Saturday, July 7, 2007

A tendency to show upward when drilled I

What if I were tell you a fairy tale?
The Old Witch might wander through the night
in search of an ending, only to find her role
in this story had never really been worked out.

It would be interesting to see from a study of their works, what idea the various artists had not only of Agnes’ character, but of the kind of death she died; unfortunately this would take far too long.

For the same reason, I cannot cite all the poets; for that reason, and for another too, which is not to their credit: it is rare that Agnes has inspired anything very good.

Will I ever be able to say “Today it writes,” just like “Today it rains,” “Today it is windy”? Only when it will come natural to me to use the verb “write” in the impersonal form will I be able to hope that through me is expressed something less limited than the personality of an individual.

And for the verb “to read”? Will we be able to say “Today it reads” as we say “Today it rains”? If you think about it, reading is a necessarily individual act, far more than writing. If we assume that writing manages to go beyond the limitations of the author, it will continue to have a meaning only when it is read by a single person and passes through his mental circuits. Only the ability to be read by a given individual proves that what is written shares in the power of writing, a power based on something that goes beyond the individual. The universe will express itself as long as somebody will be able to say “I read, therefore it writes.”

This is the special bliss that I see appear in the reader’s face, and which is denied me.


A very old man who had sung in Rabbi Shmelke’s choir when he was a boy, used to tell this: “It was the custom to lay out the notes for each text, so that it would not be necessary to fetch them when the praying before the pulpit began. But the rabbi paid no attention to the notes and sang utterly new melodies which no one had ever heard. We singers fell silent and listened to him. We could not understand from where those melodies came to him.”

“We think we smell with our noses [but] this is is a little like saying that we hear with our earlobes,” wrote Gordon Shepherd, a neuroscientist at Yale University.

Explorer: Don’t forget the knee cap. That’s missing in the arm.
Camel: I wonder if I have knees in my arms?
Explorer: This gentleman had good-sized feet for his height. Look at the length of these bones.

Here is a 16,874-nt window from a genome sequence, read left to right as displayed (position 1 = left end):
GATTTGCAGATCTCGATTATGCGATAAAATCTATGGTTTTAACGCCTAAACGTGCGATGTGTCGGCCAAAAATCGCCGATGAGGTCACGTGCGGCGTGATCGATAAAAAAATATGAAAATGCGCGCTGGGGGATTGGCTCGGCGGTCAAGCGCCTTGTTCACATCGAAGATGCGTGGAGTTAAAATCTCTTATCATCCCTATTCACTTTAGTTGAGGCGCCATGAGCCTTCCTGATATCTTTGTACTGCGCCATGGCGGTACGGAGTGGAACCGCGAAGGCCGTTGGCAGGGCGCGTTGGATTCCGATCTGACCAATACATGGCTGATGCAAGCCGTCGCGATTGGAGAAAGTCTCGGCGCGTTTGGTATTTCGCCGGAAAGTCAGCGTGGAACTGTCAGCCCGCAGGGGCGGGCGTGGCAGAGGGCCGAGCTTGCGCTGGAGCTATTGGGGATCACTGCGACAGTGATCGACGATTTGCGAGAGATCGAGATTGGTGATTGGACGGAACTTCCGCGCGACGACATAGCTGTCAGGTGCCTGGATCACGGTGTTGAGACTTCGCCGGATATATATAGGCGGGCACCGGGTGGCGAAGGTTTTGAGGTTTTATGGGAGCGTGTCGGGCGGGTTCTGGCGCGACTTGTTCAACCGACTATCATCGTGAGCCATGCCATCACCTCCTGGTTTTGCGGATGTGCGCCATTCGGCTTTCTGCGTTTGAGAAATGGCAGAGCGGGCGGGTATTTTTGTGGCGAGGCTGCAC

Camel: How firm a foundation!
Helper: Who’s mumbling in his beard now, Professor? Well, now that we’ve got him, what are we going to do with him?
(Enter Genii)
Genii: That’s what I’d like to know.
Explorer: Who are you?
Helper: Where did you come from?
Camel: I thought it was about time for you to show up.
Genii: This is Can’t-Believe-Your-Eyes-or-Ears Oasis. I’m the spirit of the place.
Helper: Does every place have a spirit?
Genii: Of course. Isn’t there an American spirit?
Helper: Why, yes, I guess there is.
Genii: And school spirit?
Helper: I hadn’t thought of that.

For the heart he put it as dogma: the heart dances in the line. Where the intellect shapes. In this concept of a syntax where there is no duality of body and spirit, the organic forces are reflected in the counterpoint of the poem. There is no “body” as there is in closed-form poetry to be inhabited by the spirit of the poem — as a sonnet is inhabited by the poet’s. Projective verse is a process. The poet practices it as a science (there is no duality between science and art, knowing and creating).

1 - Jonah Winter. The Continuing Misadventures of Andrew, the Headless Talking Bear. Lincoln, NE: Octopus Books, 2006.

2 - Louise Andre-Delastre (tr. Rosemary Sheed). Saint Agnes: Child-Martyr (Your Name Your Saint Series). New York: Macmillan, 1962.

3 - Italo Calvino (tr. William Weaver). If On A Winter's Night A Traveler. New York: Harcourt, 1981.

4 - Martin Buber (tr. Olga Marx). Tales of the Hasidim: Early Masters. New York: Schocken, 1966.

5 - Alexander Tsiaras. Body Voyage: A Three-Dimensional Tour of a Real Human Body. New York: Warner, 1997.

6 - Frances W. Butterfield (ill. Dorothy M. Weiss). From Little Acorns: The Story of Your Body. New York: Renbayle House, 1951.

7 - Robert Duncan. Introducing Charles Olson, 1957 — a handout. Reprinted in Minutes of the Charles Olson Society #18 (November 1996). http://charlesolson.ca/files/Duncan.htm

2 comments:

Hem said...

For the heart he put it as dogma: the heart dances in the line. Where the intellect shapes. In this concept of a syntax where there is no duality of body and spirit, the organic forces are reflected in the counterpoint of the poem. There is no “body” as there is in closed-form poetry to be inhabited by the spirit of the poem — as a sonnet is inhabited by the poet’s. Projective verse is a process. The poet practices it as a science (there is no duality between science and art, knowing and creating).
thank you

Hem said...

Accept my greetings
Thank you
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